Tuesday, 29 November 2011

DECEMBER 10th [Science Comedy Advent Calendar]

December 10th: Trilobites

You get a lot of ‘stuff’ at Christmas, don’t you?  It’s different kinds of stuff, yes; But a lot of ‘stuff’, overall. Some of the stuff is very obviously Christmas stuff, some of the stuff is everyday stuff that is just receiving more attention than usual because it’s Christmas.

For example, cheap decorations (tinsel, baubles etc.) and red bobble hats = Christmas stuff. Vegetables, nuts and winter clothing = regular stuff that is rendered festive by the Christmas period. And this first part of this piece has the word ‘stuff’ in it far too much, doesn’t it?

That’s sort of the point though. What defines ‘stuff’? It could be argued that it’s the sort of thing that is encountered often and/or in large enough quantities that it breaches the point where the human mind finds it necessary to specify it in any detail. And we encounter this sort of thing often at Christmas.

The brain is quite good at filtering and generalising when presented with too much stimuli. “What did you get for Christmas?” “You know, stuff” (Pairs of socks/pants, deodorant, slippers if you’re of a certain age group).  Those chocolates you get in the big tins, the ones that have nougat or that hard crystallised stuff which nobody can identify, they’re generally lumped together as ‘leftover stuff’.  And so on.

Scientifically, stuff has a different meaning. Dark Matter, for example, is ‘stuff’ because it is impossible to specify. There’s lots of it (supposedly), but scientists are very keen to actually see the bloody stuff (although by definition, that should be impossible). However, scientifically speaking, it’s rare for a species to be classified as ‘stuff’.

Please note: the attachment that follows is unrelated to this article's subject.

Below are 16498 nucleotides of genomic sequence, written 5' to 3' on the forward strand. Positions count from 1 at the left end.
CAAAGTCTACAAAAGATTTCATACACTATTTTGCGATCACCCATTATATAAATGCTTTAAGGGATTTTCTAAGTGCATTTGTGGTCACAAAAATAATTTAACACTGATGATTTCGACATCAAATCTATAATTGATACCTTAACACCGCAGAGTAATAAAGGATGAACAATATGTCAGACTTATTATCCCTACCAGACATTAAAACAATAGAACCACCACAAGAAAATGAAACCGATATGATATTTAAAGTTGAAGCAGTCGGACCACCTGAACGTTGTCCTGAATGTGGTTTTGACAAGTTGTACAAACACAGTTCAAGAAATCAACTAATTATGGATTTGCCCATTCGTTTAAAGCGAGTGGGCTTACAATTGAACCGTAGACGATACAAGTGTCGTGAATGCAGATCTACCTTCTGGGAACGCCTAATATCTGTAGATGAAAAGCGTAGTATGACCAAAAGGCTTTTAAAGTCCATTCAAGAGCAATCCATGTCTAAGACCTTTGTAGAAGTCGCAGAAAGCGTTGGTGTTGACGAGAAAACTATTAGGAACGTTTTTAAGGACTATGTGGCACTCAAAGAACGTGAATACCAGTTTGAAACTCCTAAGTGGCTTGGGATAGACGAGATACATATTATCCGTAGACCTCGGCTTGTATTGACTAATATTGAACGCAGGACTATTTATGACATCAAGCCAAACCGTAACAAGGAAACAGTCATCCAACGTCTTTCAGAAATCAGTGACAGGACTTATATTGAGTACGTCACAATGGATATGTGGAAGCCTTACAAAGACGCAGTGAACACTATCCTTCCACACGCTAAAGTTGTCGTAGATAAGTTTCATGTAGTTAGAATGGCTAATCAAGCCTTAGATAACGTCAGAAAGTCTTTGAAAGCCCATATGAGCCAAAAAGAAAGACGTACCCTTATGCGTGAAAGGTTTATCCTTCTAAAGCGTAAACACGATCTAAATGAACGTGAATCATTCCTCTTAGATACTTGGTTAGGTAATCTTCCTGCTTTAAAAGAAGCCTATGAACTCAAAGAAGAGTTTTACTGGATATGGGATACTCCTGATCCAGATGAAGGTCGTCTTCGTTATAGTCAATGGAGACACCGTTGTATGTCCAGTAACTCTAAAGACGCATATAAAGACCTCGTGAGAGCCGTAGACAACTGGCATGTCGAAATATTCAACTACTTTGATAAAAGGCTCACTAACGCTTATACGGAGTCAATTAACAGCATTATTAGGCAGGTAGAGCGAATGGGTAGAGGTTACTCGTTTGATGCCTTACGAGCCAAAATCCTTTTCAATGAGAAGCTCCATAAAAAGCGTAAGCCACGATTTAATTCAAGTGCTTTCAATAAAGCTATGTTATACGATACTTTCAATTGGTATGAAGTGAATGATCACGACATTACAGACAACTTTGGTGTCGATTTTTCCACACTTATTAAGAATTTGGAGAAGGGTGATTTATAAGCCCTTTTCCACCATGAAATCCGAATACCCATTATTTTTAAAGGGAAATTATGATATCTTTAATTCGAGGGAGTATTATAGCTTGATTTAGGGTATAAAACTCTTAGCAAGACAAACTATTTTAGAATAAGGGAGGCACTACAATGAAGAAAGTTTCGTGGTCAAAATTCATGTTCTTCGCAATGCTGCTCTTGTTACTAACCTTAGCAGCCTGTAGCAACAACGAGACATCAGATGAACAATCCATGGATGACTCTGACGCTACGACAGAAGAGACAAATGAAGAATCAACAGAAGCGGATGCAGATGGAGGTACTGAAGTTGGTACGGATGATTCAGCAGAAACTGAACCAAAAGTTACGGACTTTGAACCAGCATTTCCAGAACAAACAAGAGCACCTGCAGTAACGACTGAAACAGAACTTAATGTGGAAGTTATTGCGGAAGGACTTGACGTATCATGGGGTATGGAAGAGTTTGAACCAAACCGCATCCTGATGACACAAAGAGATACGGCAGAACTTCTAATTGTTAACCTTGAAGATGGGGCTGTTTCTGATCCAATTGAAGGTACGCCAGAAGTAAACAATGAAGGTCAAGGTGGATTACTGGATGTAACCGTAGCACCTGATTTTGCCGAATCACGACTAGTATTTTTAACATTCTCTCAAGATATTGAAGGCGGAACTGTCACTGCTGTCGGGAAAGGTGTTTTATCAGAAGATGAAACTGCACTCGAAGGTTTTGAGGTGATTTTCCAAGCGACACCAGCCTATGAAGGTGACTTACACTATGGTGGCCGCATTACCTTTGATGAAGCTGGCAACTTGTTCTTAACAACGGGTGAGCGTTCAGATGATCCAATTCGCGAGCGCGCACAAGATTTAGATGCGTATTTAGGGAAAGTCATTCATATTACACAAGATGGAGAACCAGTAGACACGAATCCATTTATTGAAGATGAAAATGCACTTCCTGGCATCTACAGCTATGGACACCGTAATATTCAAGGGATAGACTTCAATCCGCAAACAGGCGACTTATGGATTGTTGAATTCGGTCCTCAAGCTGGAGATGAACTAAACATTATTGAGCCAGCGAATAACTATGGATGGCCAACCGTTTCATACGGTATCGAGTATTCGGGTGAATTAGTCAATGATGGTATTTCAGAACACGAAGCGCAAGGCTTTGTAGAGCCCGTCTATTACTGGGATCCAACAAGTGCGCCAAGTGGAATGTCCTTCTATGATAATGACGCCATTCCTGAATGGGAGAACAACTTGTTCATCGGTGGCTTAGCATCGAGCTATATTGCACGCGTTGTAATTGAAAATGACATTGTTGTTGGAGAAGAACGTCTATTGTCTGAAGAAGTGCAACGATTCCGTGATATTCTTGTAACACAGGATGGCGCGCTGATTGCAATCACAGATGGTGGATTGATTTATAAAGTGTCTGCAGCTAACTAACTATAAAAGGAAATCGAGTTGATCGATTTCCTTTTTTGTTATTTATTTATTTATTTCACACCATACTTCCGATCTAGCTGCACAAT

If any has managed this bizarre achievement, it’s the Trilobite. One of the most abundant fossil types you’ll find, it’s more of a species type than an individual species. Trilobites arrived on the scene, life-on-Earth-wise over half a billion years ago, and hung around for at least a quarter billion years. In comparison, humans are just at the point where we’ve crawled out of the sea.

Trilobites.  They spread everywhere. They swam, they hunted, they filtered, they grazed, they may well have dressed up like bats and fought crime (although this is doubtful as this was long before the existence of bats, or crime as we know it, probably).

Then they died out, as things often do. With their exoskeletons and widespread antics, they left durable remains everywhere, becoming the fossil equivalent of a pair of socks at Christmas; not something you’re unhappy about getting, but it will probably be thrown aside while you seek out the ‘cool’ stuff.

But there will come a time when you need the socks, and while that games console is riddled with bugs and just causes frustration and headaches, the socks are always reliable and useful. Trilobites are a bit like that. Despite the fact that most lay people would think of them as fossil ‘stuff’ (if they think of them at all), trilobites have taught us an amazing number of things. Or ‘stuff’, if you prefer.

Trilobites and socks at Christmas; generally ignored, but we’d be complaining if they weren’t around. We’re so ungrateful as a species.

Twitter: @garwboy


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